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Rising energy prices and supply shortages have led to inflation climbing to its highest rate in nearly a decade. Further increases in prices are expected over the next few months, potentially leading to slower economic growth as consumers’ purchasing power erodes.
This Insight covers the latest developments in inflation, monetary policy, the labour market and GDP growth.
Inflation over 4% and rising
Inflation has risen during 2021. Strong demand from consumers for goods and higher costs for businesses are being reflected in higher prices.
Consumer prices, as measured by the Consumer Prices Index (CPI), were 4.2% higher in October 2021 than a year before. This compares to under 1% in the first few months of 2021.
One of the main sources of inflation is energy prices, with household energy tariffs increasing and petrol costs going up. Supply shortages are also putting upward pressure on prices, which is largely a global phenomenon.
In early November, the Bank of England forecast inflation to rise to 4.5% in the coming months before peaking “at around 5%” in April 2022. April is when the household energy price cap will next be changed, with a further increase expected. The last time CPI inflation was above 5%, or indeed above 4%, was in 2011.
Interest rates expected to increase
High and rising inflation has put pressure on the Bank of England to raise interest rates from their current historic low of 0.1%. An increase in interest rates raises the cost of borrowing for companies and individuals. This may lead to lower demand in the economy, easing the pressure on prices.
At its early November meeting, the Bank’s Monetary Policy Committee (MPC) voted by a margin of 7-2 to keep rates unchanged. The Bank’s Governor, Andrew Bailey, said he was “very uneasy” about current inflation rates.
Financial markets had expected the MPC to raise rates in November following, among other things, comments from the governor that the MPC “will have to act” if there’s a risk that inflation forecasts remains above target.
The MPC targets for a CPI annual inflation rate of 2% over the medium term (usually interpreted as a few years ahead). The outcome of the next MPC meeting will be published on 16 December.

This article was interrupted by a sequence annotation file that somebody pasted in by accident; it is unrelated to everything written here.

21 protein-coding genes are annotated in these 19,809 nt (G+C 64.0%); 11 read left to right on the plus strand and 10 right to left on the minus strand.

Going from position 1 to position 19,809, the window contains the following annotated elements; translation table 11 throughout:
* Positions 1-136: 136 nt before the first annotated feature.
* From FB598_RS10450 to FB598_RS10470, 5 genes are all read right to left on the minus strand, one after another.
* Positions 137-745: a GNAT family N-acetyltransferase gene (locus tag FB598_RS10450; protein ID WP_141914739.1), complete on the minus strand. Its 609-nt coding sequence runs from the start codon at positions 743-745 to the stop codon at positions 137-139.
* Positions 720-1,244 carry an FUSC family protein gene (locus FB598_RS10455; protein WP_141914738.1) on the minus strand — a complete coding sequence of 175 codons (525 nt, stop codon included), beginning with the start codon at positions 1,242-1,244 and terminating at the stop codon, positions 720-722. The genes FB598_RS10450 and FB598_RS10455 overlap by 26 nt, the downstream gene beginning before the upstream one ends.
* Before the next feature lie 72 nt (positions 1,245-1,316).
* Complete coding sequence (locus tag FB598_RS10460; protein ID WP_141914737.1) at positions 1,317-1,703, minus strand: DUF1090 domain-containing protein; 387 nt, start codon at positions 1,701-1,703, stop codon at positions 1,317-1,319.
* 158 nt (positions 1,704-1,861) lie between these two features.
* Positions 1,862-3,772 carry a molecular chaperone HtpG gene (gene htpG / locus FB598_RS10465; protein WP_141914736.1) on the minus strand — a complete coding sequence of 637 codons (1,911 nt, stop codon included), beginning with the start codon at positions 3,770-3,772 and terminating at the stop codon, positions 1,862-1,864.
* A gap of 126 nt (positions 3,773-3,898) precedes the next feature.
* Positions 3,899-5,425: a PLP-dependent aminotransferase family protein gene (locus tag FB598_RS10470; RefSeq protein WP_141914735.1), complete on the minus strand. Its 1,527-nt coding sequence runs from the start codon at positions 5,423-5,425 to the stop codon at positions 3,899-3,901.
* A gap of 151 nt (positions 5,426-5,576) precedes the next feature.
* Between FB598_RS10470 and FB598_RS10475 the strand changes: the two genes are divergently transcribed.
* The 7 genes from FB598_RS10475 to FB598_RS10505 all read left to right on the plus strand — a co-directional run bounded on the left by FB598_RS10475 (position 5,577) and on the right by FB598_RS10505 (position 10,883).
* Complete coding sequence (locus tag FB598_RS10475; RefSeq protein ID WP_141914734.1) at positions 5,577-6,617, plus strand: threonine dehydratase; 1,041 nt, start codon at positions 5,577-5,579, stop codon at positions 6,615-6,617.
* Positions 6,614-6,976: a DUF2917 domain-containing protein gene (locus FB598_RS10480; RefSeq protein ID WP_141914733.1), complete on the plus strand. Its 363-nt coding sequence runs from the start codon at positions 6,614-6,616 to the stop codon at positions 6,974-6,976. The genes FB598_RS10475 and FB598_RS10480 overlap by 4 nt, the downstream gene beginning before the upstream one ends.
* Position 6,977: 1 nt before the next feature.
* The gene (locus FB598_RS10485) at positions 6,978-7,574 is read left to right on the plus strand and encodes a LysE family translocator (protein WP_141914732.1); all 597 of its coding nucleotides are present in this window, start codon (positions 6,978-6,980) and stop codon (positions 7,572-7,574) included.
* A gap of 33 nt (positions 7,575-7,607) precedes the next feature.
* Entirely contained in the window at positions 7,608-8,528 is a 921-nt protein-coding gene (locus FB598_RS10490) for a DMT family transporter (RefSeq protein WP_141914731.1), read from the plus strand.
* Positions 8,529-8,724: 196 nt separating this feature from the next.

The end of the furlough scheme
The MPC said it would keep a close eye on developments in the labour market ahead of its December policy meeting. In particular, it wanted to see more data on what happened to the 1.1 million people who were on the furlough scheme when it ended on 30 September. If unemployment is low, there are less people looking for jobs and employees therefore have more bargaining power, which could put upward pressure on wages and inflation.
Early evidence suggests a limited effect on the overall unemployment rate following the end of the scheme. HMRC estimates of the number of payrolled employees (so excluding the self-employed) were up by 160,000 in October, compared with September.
A survey conducted in late October by the Office for National Statistics (ONS) found that 87% of furloughed employees returned to work and 3% were made redundant following the end of the scheme. The rest had voluntarily left their jobs or are classified as ‘other’. A survey from the Resolution Foundation think tank found that 88% of workers on furlough at the end of the scheme were in work in October.
The unemployment rate of 4.3% in July to September was down from 4.7% in the previous three-month period. That compares to around 4% before the pandemic and peak rate during the pandemic of 5.2% in late 2020.
Uncertainty about the strength of the recovery
The strength of the recovery in GDP following the reopening of the economy has moderated in recent months. GDP growth of 1.3% in the third quarter followed growth of 5.5% in the second quarter.
Looking at monthly figures, GDP increased by 0.6% in September after a weak July and August. Most of this rebound came from an increase in health sector output, notably a rise in the number of GP appointments. GDP remains 0.6% below its pre-pandemic level according to this ONS measure.
There is, however, high variation among different parts of the economy. Output in the consumer-facing services sector, some of the worst hit during the lockdowns, are still 5.5% below their pre-pandemic level. This includes retail, hospitality, entertainment, transport and travel.
There are a variety of factors that could hold back growth. This includes continuing supply shortages, as well as the possibility of pandemic-related restrictions being re-introduced.
High inflation, the reduction in Universal Credit benefit and upcoming tax increases scheduled for April will likely squeeze household budgets. In turn, this may lead to slower consumer spending growth, the key driver of overall economic growth.
There are, however, some indications of resiliency in economy activity heading into the festive period.
Retail sales increased more than expected in October (possibly due to early Christmas shopping), consumer confidence rose in November, and a prominent survey of business activity showed strong growth in November despite firms facing high costs.
About the author: Daniel Harari is a researcher at the House of Commons Library, specialising in UK and international economies.
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